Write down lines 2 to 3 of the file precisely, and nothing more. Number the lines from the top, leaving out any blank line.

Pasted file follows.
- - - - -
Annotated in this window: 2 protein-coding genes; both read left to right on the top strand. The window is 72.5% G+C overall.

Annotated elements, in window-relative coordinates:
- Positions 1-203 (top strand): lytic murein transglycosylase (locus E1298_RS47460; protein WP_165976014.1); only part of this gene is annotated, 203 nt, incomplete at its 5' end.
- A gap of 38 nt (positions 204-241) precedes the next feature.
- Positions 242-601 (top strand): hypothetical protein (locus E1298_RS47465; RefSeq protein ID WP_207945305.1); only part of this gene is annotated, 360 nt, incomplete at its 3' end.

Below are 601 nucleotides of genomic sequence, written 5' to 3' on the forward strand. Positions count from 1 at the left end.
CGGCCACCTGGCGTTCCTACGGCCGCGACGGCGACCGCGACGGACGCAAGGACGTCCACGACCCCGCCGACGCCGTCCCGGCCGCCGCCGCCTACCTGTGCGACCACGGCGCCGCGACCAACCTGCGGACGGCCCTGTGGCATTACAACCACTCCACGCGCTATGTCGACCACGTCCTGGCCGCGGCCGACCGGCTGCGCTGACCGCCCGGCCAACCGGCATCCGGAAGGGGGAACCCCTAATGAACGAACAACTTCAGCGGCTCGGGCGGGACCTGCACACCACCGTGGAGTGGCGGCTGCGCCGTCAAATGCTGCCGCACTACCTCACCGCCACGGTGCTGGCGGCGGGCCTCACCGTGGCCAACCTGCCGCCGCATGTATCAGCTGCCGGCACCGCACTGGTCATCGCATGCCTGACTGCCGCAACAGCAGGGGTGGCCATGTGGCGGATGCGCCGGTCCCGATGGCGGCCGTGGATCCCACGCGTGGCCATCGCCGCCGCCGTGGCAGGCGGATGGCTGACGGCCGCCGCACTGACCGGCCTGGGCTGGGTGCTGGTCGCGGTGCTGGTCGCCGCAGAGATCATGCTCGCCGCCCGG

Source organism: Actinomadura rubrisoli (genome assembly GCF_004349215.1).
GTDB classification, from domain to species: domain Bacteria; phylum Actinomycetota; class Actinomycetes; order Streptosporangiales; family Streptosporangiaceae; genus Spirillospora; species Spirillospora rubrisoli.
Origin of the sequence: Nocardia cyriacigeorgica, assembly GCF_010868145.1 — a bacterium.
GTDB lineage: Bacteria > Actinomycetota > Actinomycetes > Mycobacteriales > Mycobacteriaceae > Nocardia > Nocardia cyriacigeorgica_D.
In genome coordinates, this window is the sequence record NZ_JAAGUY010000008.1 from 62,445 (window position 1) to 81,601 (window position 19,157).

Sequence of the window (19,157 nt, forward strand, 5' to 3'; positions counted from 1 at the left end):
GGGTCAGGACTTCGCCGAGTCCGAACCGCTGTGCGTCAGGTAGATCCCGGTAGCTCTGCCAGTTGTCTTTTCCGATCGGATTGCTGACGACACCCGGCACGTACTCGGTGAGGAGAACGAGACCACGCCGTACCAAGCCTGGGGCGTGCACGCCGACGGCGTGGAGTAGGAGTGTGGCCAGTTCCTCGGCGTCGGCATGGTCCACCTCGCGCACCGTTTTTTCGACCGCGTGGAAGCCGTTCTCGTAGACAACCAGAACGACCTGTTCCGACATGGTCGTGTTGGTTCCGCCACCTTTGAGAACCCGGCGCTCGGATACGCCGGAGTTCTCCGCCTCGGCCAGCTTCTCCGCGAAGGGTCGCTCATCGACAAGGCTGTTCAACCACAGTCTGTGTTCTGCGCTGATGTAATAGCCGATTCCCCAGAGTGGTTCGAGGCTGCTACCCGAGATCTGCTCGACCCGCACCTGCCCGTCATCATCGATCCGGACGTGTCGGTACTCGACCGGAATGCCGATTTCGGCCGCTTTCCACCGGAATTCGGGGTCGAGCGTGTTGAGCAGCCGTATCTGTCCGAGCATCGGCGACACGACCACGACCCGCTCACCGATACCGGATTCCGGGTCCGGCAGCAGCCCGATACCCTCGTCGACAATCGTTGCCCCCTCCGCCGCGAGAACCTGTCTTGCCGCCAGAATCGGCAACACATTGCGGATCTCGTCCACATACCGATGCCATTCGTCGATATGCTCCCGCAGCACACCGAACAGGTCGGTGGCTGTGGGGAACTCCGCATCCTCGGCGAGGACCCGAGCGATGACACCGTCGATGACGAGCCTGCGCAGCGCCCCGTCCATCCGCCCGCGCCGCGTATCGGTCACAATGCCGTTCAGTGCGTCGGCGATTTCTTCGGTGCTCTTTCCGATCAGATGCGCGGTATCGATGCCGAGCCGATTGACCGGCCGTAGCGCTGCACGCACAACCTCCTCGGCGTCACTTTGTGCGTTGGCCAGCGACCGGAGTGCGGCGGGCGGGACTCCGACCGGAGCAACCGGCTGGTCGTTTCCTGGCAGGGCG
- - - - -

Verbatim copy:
Annotated elements, in window-relative coordinates:
- Positions 1-203 (top strand): lytic murein transglycosylase (locus E1298_RS47460; protein WP_165976014.1); only part of this gene is annotated, 203 nt, incomplete at its 5' end.